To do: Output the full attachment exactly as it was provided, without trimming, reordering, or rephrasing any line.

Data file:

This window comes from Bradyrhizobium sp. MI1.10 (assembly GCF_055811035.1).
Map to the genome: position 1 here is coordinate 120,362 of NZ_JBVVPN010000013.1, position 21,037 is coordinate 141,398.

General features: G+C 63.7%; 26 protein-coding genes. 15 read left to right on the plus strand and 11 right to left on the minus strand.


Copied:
This window comes from Bradyrhizobium sp. MI1.10 (assembly GCF_055811035.1).
Map to the genome: position 1 here is coordinate 120,362 of NZ_JBVVPN010000013.1, position 21,037 is coordinate 141,398.

General features: G+C 63.7%; 26 protein-coding genes. 15 read left to right on the plus strand and 11 right to left on the minus strand.